||Isle of Wight
Isle of Wight on Wikipedia.
an old engraving of St. George, the earliest parts of which date to the
C11. Another view (engraving dated 1883). Both © Colin Waters Collection.
Another view, from an old postcard (franked perhaps 1903) in Steve
A modern view, the
font cover. A sign explains
that the font cover was made from oak from an old barn, to the design of
Mr Christian (presumably Ewan Christian, although it isn't listed
amongst his works
here), the architect for the restoration of 1886. The font itself is
a Victorian copy of a Norman original. All © Martin Richter (2013).
Grade I listed. Arreton Methodist Church was built in
1866 as a Bible Christian Chapel. Another view, and the date-stone.
SZ 542 860. All © Martin Richter (2012). Link.
Binstead, Quarr Abbey (R.C., Benedictine). From an old postcard in Christopher Skottowe's
Boniface. © Bill McKenzie. Previously in the "Unknown" section, this image dates from around 1932, from Colin Waters' Collection. Thanks to Bill Davison who has identified it.
This old postcard dates to no later than 1918 (it has a 1/2d. stamp - the postal rate increased to 1d. in June 1918).
From Shayne van Rensburg's Collection. Melvyn Hunter advises that this church
was the one from which Airfix produced their model - some photos of the model
can be seen
Brading, St. Mary the Virgin, a 19th
century engraving. © Colin Waters Collection. An old postcard view, from Reg Dosell's Collection.
Saints. From an old postcard in Steve Bulman's Collection.
Carisbrooke, St. Mary. From an
old postcard in Reg Dosell's Collection. Originally in the Unknown section, Elizabeth Moore
was looking for help in
identifying the church on a photo bought at
a sale in Kettering. This is an enlargement, but the original has written by
hand on the front "Photo taken in 1964", though additional writing on the back
implies a 1950's date. The church itself is evidently large, and the multi-stage
tower with external staircase is distinctive. Note particularly what appears to
be a middle pinnacle projecting outwards from the face of the tower - a most
unusual feature. It was identified by Phil Draper, and Elizabeth herself.
Cowes, the former West Hill Primitive Methodist Church (1889), now the Cowes Library and Maritime Museum. SZ 496 958. ©
Bill Henderson (2014).
Freshwater, St. Agnes. © Bill McKenzie (2011). All Saints, from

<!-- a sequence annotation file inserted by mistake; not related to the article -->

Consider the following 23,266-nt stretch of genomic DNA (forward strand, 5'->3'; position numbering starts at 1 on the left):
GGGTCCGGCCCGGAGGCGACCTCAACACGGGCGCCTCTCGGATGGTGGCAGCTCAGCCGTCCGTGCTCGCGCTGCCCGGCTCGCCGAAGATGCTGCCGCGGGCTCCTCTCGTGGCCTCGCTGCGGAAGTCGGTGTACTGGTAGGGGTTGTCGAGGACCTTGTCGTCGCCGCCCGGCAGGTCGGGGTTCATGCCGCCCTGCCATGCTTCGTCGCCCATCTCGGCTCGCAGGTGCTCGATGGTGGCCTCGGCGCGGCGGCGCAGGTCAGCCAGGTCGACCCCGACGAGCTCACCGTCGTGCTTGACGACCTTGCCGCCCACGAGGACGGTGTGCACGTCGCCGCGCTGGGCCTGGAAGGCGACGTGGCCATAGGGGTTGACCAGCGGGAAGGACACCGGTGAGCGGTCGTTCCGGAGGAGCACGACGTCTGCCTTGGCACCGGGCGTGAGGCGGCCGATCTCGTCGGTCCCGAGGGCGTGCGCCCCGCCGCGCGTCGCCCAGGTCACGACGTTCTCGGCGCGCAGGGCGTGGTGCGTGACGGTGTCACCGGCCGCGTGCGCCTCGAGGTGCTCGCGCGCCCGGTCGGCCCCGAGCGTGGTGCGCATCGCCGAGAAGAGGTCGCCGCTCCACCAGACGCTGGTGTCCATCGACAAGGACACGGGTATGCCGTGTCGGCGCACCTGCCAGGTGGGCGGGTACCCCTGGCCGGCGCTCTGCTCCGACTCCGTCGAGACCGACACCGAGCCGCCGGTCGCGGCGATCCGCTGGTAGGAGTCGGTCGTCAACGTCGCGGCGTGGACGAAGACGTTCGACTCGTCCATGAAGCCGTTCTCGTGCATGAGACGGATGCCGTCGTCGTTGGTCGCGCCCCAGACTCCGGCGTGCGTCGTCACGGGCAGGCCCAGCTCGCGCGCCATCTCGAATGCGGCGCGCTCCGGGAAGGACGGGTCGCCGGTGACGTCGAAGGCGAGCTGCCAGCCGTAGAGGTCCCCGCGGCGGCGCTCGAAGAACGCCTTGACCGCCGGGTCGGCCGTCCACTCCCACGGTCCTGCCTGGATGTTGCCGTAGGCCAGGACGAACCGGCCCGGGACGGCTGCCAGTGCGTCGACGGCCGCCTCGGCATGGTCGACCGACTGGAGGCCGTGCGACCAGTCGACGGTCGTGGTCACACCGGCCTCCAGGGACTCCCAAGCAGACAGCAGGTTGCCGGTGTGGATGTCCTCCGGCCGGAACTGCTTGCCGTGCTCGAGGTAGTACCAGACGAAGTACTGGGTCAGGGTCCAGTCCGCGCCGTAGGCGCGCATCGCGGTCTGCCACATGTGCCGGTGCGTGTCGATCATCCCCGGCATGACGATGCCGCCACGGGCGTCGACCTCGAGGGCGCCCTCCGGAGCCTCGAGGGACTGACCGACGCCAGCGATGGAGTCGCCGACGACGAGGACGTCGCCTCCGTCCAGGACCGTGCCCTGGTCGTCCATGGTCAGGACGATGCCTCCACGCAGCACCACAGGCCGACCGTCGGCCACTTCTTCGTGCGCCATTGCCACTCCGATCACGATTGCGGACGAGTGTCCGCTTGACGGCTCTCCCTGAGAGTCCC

an old engraving dated 1883. SZ 346 873. © Colin Waters Collection. The engraving isn't labelled, and was identified by Judy Flynn.
Grade II* listed.
All Saints on Church Hill. SZ 527 818. From an old postcard (franked 1907), Steve Bulman's Collection. A
modern view, © David Gallimore, and
another, © Bill Henderson (2014).
Grade I listed. Methodist
Church on High Street, built as Wesleyan in 1838. SZ 529 817. © Bill Henderson (2014).
Another view, © Terry Smith. Link.
Grade II listed.
Newport, the Minster Church of
Sts. Thomas on Pyle Street. Bill explains that the church was originally
dedicated to St. Thomas of Canterbury. Henry VIII declared St. Thomas
Beckett a traitor, so the dedication was changed to St. Thomas, which in
later years was assumed to be St. Thomas the Apostle. Hence the unusual
dedication to Sts. Thomas. SZ 499 891.
Grade I listed. The former Congregational Church (1848), now a pub. A
plaque gives a little history. SZ 498 891. All © Bill Henderson (2014).
St. Lawrence, an engraving of the church, described as "Remarkable for having one of the smallest Parochial
churches in England". An enlargement of the church from the same engraving. There is an earlier engraving
here, showing the church before the chancel was added in 1830. A modern photo is
available here; this also has the contradictory date for the chancel of 1842.
From John Bowdler's Collection.
Seaview, St. Peter (1858) on Church Street. Another view. SZ 628 915.
Grade II listed. The former
Holy Cross (R.C., 1957-2011). The congregation now hold a monthly mass in the Lady Chapel of St. Peter. SZ 628
916. Grace Church (Independent Evangelical) on Church Street was built in 1854 as Beulah Free Church - see
the date-stone. On a map of 1862 the building is shown as "Wesleyan Reform", and it was probably built for
them. Later maps show it as Methodist (1946-7 edition), and Free Church (1973). SZ 628 915. Link. All ©
Martin Richter (2012).
Shorwell, St. Peter. © Bill McKenzie (2011).
Ventnor, Holy Trinity. From an old postcard in Reg Dosell's Collection.
Mildred. From an old postcard, Steve Bulman's Collection. An old
engraving © Colin Waters